DIRECTLY opposite the Mardyke pub and wharf is the Albion Dry Dock.
Presently home to David Abels, the boat builders, it's 540 feet long and 43 feet wide.
Continuing a two-hundred-year-old tradition on the same site, Abels can turn their hand to anything from small working boats to pleasure boats.
At present the company are renovating the Medway Queen paddle steamer.
Until 1977/8 this was part of a busy ship building and repair business which had been run by Charles Hill's since the 1840s
Next door is a marina, now full of small boats but also once part of Hill's extensive yard.
Consisting of two wet docks, a dry dock and building berths, the yard (once known as the "New Dockyard") was first established by Hillhouse ship builders (Hill's forerunners) in 1820.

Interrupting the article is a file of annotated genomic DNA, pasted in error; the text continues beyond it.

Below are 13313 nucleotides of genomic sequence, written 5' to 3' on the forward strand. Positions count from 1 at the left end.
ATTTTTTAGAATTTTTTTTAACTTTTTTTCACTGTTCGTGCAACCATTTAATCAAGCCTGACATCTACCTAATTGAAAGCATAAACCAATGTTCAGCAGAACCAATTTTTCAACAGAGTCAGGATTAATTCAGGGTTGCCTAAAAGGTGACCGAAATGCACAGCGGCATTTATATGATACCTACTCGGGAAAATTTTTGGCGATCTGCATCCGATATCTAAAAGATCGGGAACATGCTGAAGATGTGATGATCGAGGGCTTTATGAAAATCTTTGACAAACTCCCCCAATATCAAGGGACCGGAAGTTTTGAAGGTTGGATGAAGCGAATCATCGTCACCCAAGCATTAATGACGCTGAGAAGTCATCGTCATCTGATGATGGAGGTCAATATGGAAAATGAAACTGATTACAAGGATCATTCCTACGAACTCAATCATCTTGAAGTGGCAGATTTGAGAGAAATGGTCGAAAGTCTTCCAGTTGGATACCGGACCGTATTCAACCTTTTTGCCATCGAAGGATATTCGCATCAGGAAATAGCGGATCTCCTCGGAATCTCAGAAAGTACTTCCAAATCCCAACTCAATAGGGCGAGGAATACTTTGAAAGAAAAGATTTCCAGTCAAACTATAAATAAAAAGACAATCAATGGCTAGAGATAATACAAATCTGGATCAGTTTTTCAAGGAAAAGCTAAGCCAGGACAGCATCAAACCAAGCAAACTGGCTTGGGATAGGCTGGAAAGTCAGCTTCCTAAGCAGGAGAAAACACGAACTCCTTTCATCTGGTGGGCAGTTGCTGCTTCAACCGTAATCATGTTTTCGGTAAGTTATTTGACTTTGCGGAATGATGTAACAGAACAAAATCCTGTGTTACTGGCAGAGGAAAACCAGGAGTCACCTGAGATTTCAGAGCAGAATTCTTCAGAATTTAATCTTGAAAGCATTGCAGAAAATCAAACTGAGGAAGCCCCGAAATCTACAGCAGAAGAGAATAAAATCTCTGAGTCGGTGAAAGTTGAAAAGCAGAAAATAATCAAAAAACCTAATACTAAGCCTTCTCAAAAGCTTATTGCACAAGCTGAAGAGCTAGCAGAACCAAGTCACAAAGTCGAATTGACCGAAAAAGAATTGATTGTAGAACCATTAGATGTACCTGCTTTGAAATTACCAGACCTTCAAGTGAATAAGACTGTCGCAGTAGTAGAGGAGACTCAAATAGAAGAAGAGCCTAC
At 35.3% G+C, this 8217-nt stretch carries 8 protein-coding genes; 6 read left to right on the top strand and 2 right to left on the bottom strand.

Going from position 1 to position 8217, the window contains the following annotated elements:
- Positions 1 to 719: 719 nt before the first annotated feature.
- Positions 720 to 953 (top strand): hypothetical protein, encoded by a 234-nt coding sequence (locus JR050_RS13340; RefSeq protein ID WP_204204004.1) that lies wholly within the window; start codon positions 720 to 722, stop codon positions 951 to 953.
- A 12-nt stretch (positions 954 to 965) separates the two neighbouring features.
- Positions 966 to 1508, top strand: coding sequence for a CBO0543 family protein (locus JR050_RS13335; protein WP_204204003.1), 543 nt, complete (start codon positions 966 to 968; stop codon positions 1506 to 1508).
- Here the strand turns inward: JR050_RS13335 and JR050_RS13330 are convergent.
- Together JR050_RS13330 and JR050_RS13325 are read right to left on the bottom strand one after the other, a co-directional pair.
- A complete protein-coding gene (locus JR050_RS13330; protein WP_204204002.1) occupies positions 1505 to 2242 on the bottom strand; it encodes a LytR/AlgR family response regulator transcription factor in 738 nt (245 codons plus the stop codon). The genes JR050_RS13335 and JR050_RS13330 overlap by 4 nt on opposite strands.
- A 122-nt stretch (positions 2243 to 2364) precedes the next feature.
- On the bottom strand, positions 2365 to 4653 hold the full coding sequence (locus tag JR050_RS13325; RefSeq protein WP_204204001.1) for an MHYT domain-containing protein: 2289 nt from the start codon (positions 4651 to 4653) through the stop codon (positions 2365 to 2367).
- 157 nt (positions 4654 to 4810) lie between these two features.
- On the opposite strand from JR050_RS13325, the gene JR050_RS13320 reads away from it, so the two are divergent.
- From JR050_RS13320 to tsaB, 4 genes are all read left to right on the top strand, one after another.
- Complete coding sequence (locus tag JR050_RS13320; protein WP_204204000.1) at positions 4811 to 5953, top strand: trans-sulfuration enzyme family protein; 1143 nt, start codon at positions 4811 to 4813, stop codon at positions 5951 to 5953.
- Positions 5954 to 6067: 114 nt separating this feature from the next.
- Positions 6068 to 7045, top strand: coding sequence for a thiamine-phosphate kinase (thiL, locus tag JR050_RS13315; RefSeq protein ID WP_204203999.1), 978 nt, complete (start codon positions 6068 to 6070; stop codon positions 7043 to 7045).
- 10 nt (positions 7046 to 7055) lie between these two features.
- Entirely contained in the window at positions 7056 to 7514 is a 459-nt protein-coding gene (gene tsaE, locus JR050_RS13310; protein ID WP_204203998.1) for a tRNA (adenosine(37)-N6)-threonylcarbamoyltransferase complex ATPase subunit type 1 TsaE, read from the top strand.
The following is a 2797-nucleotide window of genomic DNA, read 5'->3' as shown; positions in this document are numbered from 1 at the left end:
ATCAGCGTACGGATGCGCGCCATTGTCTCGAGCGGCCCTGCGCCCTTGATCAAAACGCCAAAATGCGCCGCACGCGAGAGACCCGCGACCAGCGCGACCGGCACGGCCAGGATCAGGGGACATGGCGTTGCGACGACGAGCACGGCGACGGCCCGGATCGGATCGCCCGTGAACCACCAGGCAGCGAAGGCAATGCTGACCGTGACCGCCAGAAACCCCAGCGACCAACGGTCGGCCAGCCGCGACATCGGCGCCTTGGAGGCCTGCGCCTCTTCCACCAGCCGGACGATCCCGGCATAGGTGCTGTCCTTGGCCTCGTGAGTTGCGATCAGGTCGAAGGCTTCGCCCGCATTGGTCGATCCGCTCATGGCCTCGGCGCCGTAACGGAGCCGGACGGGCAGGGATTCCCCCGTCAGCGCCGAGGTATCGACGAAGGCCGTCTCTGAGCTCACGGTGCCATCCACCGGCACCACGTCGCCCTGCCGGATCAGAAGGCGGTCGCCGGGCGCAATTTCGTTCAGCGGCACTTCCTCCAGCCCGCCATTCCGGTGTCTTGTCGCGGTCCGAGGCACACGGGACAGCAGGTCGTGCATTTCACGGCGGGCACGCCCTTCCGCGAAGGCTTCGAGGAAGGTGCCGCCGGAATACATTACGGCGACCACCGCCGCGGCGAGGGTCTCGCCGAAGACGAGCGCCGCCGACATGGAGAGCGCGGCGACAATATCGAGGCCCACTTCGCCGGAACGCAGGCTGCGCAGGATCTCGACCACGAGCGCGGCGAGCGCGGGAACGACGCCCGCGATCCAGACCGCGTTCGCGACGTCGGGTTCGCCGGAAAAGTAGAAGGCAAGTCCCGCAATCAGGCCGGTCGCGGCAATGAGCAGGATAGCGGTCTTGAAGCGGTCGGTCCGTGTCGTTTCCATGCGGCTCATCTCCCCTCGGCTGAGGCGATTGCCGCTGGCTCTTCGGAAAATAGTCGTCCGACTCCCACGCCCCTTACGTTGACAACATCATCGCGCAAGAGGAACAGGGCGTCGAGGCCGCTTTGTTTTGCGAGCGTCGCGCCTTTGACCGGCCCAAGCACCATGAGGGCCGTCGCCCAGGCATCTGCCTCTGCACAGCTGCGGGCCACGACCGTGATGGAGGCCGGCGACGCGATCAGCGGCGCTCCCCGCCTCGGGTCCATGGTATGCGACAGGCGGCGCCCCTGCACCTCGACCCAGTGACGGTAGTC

A West Indiaman christened Weare was the first ship to be launched here, the last being the Miranda Guinness for the Irish drinks trade in 1976.
Their first iron ship was built very late, in 1881.
Charles Hill also ran a transatlantic shipping line based at Avonmouth and the City Docks.
"The closure of Hill's was a watershed" bewailed John Lord and Jem Southam in their informative 1980s book on the Floating Harbour.
"Until that time the Floating Harbour, although moribund, still had the appearance and character of a working port.
"This illusion was maintained by the reverberant sounds of the shipyard, the flare of welding and the steepling cranes.
"Nowhere is the decline of the City Docks from port to marina more eloquently charted, nor the loss entailed by that process more apparent.
"It was Bristol's good fortune that (shipbuilding) should have been carried out in such a conspicuous place, open to public view, a daily drama and spectacle.
"The ships themselves, the clutter of sheds and workshops and the cranes on tall concrete piers are sadly missed.
"The new landscape.. is a pallid substitute."
Despite these misgivings perhaps we should be grateful that any remnants of Bristol's once proud ship building industry remain at all.